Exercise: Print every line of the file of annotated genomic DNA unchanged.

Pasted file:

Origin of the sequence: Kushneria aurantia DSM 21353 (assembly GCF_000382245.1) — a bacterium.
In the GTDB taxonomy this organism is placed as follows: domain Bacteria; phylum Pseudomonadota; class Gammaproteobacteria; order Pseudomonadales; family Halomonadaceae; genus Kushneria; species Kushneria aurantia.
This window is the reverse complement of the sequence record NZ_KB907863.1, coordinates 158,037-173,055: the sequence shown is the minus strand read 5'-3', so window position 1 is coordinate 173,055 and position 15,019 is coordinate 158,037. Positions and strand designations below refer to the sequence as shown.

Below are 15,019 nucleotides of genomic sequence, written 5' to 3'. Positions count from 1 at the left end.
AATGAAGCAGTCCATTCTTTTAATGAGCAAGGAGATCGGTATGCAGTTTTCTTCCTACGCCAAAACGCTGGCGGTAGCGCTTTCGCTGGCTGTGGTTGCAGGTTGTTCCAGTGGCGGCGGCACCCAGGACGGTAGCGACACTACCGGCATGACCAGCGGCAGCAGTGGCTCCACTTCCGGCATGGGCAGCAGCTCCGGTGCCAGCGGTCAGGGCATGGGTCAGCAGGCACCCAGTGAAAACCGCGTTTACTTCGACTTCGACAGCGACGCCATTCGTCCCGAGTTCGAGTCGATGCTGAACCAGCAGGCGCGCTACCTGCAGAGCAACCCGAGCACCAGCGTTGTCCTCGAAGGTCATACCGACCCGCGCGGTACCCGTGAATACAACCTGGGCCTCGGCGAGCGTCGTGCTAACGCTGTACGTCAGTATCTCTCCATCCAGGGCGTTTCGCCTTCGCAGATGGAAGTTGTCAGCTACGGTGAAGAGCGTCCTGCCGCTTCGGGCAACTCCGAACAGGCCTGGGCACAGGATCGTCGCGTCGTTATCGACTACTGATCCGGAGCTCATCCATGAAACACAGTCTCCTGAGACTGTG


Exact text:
Origin of the sequence: Kushneria aurantia DSM 21353 (assembly GCF_000382245.1) — a bacterium.
In the GTDB taxonomy this organism is placed as follows: domain Bacteria; phylum Pseudomonadota; class Gammaproteobacteria; order Pseudomonadales; family Halomonadaceae; genus Kushneria; species Kushneria aurantia.
This window is the reverse complement of the sequence record NZ_KB907863.1, coordinates 158,037-173,055: the sequence shown is the minus strand read 5'-3', so window position 1 is coordinate 173,055 and position 15,019 is coordinate 158,037. Positions and strand designations below refer to the sequence as shown.

Below are 15,019 nucleotides of genomic sequence, written 5' to 3'. Positions count from 1 at the left end.
AATGAAGCAGTCCATTCTTTTAATGAGCAAGGAGATCGGTATGCAGTTTTCTTCCTACGCCAAAACGCTGGCGGTAGCGCTTTCGCTGGCTGTGGTTGCAGGTTGTTCCAGTGGCGGCGGCACCCAGGACGGTAGCGACACTACCGGCATGACCAGCGGCAGCAGTGGCTCCACTTCCGGCATGGGCAGCAGCTCCGGTGCCAGCGGTCAGGGCATGGGTCAGCAGGCACCCAGTGAAAACCGCGTTTACTTCGACTTCGACAGCGACGCCATTCGTCCCGAGTTCGAGTCGATGCTGAACCAGCAGGCGCGCTACCTGCAGAGCAACCCGAGCACCAGCGTTGTCCTCGAAGGTCATACCGACCCGCGCGGTACCCGTGAATACAACCTGGGCCTCGGCGAGCGTCGTGCTAACGCTGTACGTCAGTATCTCTCCATCCAGGGCGTTTCGCCTTCGCAGATGGAAGTTGTCAGCTACGGTGAAGAGCGTCCTGCCGCTTCGGGCAACTCCGAACAGGCCTGGGCACAGGATCGTCGCGTCGTTATCGACTACTGATCCGGAGCTCATCCATGAAACACAGTCTCCTGAGACTGTG